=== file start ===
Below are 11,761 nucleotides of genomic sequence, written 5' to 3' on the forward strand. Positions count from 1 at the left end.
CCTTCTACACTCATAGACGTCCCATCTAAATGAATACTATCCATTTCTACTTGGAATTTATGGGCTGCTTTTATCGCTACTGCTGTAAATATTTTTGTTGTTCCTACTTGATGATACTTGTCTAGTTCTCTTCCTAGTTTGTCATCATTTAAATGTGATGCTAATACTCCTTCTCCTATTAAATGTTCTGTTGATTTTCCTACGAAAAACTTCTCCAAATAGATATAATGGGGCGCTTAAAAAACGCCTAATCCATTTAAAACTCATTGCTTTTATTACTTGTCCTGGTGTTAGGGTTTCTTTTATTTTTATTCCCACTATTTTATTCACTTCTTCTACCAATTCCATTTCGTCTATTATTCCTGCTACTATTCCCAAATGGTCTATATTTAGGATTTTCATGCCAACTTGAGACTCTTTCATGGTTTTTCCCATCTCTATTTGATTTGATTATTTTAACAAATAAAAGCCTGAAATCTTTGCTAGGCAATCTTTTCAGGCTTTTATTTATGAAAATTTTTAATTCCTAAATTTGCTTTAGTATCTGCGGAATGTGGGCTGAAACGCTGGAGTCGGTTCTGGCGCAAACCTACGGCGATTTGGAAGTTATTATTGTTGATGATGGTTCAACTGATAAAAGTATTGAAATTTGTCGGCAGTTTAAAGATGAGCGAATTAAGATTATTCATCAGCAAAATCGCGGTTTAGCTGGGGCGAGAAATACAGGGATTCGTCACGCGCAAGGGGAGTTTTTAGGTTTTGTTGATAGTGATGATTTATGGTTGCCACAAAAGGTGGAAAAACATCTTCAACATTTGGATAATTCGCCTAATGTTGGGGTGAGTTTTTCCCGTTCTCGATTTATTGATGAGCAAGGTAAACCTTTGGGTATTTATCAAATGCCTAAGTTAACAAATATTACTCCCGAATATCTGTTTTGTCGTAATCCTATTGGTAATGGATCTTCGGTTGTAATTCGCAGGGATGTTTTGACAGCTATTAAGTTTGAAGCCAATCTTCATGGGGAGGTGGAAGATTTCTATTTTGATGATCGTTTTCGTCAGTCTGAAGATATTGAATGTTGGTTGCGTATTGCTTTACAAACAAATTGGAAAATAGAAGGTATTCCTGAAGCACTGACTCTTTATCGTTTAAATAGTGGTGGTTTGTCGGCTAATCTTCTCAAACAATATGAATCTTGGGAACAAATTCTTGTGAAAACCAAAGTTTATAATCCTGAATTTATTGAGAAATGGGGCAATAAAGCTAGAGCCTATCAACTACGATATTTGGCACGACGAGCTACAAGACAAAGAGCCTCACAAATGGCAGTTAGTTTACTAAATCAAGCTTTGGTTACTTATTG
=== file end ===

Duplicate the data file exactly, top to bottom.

Below are 11,761 nucleotides of genomic sequence, written 5' to 3' on the forward strand. Positions count from 1 at the left end.
CCTTCTACACTCATAGACGTCCCATCTAAATGAATACTATCCATTTCTACTTGGAATTTATGGGCTGCTTTTATCGCTACTGCTGTAAATATTTTTGTTGTTCCTACTTGATGATACTTGTCTAGTTCTCTTCCTAGTTTGTCATCATTTAAATGTGATGCTAATACTCCTTCTCCTATTAAATGTTCTGTTGATTTTCCTACGAAAAACTTCTCCAAATAGATATAATGGGGCGCTTAAAAAACGCCTAATCCATTTAAAACTCATTGCTTTTATTACTTGTCCTGGTGTTAGGGTTTCTTTTATTTTTATTCCCACTATTTTATTCACTTCTTCTACCAATTCCATTTCGTCTATTATTCCTGCTACTATTCCCAAATGGTCTATATTTAGGATTTTCATGCCAACTTGAGACTCTTTCATGGTTTTTCCCATCTCTATTTGATTTGATTATTTTAACAAATAAAAGCCTGAAATCTTTGCTAGGCAATCTTTTCAGGCTTTTATTTATGAAAATTTTTAATTCCTAAATTTGCTTTAGTATCTGCGGAATGTGGGCTGAAACGCTGGAGTCGGTTCTGGCGCAAACCTACGGCGATTTGGAAGTTATTATTGTTGATGATGGTTCAACTGATAAAAGTATTGAAATTTGTCGGCAGTTTAAAGATGAGCGAATTAAGATTATTCATCAGCAAAATCGCGGTTTAGCTGGGGCGAGAAATACAGGGATTCGTCACGCGCAAGGGGAGTTTTTAGGTTTTGTTGATAGTGATGATTTATGGTTGCCACAAAAGGTGGAAAAACATCTTCAACATTTGGATAATTCGCCTAATGTTGGGGTGAGTTTTTCCCGTTCTCGATTTATTGATGAGCAAGGTAAACCTTTGGGTATTTATCAAATGCCTAAGTTAACAAATATTACTCCCGAATATCTGTTTTGTCGTAATCCTATTGGTAATGGATCTTCGGTTGTAATTCGCAGGGATGTTTTGACAGCTATTAAGTTTGAAGCCAATCTTCATGGGGAGGTGGAAGATTTCTATTTTGATGATCGTTTTCGTCAGTCTGAAGATATTGAATGTTGGTTGCGTATTGCTTTACAAACAAATTGGAAAATAGAAGGTATTCCTGAAGCACTGACTCTTTATCGTTTAAATAGTGGTGGTTTGTCGGCTAATCTTCTCAAACAATATGAATCTTGGGAACAAATTCTTGTGAAAACCAAAGTTTATAATCCTGAATTTATTGAGAAATGGGGCAATAAAGCTAGAGCCTATCAACTACGATATTTGGCACGACGAGCTACAAGACAAAGAGCCTCACAAATGGCAGTTAGTTTACTAAATCAAGCTTTGGTTACTTATTG